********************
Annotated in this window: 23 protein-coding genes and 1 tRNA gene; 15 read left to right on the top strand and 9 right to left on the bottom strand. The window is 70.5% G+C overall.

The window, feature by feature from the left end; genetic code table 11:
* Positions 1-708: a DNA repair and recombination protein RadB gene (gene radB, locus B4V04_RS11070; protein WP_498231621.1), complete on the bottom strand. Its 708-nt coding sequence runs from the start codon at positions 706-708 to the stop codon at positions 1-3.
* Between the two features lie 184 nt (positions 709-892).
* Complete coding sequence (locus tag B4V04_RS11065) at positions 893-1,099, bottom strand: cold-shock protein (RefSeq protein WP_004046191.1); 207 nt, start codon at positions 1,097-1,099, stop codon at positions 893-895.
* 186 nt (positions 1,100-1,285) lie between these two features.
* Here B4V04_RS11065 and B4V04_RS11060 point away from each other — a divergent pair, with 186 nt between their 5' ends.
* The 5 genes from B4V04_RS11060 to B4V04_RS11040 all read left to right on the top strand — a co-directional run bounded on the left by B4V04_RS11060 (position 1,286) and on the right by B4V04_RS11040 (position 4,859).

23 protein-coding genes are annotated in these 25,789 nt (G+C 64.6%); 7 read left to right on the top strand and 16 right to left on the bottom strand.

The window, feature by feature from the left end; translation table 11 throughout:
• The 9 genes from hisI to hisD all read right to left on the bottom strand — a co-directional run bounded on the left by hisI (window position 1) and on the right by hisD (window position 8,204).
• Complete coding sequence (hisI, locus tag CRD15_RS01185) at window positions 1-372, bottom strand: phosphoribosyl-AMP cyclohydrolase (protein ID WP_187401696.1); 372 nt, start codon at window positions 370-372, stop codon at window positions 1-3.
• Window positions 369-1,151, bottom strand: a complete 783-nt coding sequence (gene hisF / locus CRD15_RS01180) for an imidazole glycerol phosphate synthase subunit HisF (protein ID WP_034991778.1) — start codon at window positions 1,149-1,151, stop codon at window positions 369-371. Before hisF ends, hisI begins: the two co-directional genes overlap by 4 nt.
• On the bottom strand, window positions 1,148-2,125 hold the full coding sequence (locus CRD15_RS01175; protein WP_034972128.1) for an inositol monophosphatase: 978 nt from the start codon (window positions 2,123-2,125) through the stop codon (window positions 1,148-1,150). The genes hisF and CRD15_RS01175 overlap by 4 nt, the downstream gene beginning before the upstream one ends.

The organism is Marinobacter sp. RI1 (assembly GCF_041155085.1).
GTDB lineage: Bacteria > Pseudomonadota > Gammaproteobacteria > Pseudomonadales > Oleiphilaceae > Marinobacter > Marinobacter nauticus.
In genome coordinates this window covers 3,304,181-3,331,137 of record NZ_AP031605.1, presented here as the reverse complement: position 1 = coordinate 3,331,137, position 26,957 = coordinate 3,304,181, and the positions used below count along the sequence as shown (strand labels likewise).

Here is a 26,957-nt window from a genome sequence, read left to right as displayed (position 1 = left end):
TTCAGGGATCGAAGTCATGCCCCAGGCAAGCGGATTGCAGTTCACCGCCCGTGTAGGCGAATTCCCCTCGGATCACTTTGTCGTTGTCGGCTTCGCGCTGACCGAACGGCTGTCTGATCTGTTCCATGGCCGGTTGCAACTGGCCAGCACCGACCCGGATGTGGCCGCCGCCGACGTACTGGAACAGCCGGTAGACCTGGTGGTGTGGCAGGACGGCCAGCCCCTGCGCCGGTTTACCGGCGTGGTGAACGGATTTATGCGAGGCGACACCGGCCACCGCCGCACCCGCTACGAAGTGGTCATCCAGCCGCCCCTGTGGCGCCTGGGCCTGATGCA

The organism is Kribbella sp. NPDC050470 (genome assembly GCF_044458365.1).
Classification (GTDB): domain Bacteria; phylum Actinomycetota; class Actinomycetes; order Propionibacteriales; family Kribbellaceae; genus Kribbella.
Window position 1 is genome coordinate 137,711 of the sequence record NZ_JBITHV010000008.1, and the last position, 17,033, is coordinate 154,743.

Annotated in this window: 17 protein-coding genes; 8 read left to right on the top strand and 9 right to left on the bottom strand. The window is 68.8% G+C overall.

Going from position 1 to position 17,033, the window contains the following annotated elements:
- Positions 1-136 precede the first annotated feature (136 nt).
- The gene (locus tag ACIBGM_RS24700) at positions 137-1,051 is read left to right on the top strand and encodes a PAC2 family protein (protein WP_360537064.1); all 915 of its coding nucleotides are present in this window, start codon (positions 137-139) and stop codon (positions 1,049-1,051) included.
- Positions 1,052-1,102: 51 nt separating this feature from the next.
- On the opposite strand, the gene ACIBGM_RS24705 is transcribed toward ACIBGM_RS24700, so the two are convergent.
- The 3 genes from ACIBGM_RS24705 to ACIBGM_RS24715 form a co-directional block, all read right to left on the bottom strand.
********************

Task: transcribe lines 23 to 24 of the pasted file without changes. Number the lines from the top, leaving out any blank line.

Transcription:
Annotated in this window: 17 protein-coding genes; 8 read left to right on the top strand and 9 right to left on the bottom strand. The window is 68.8% G+C overall.

Going from position 1 to position 17,033, the window contains the following annotated elements: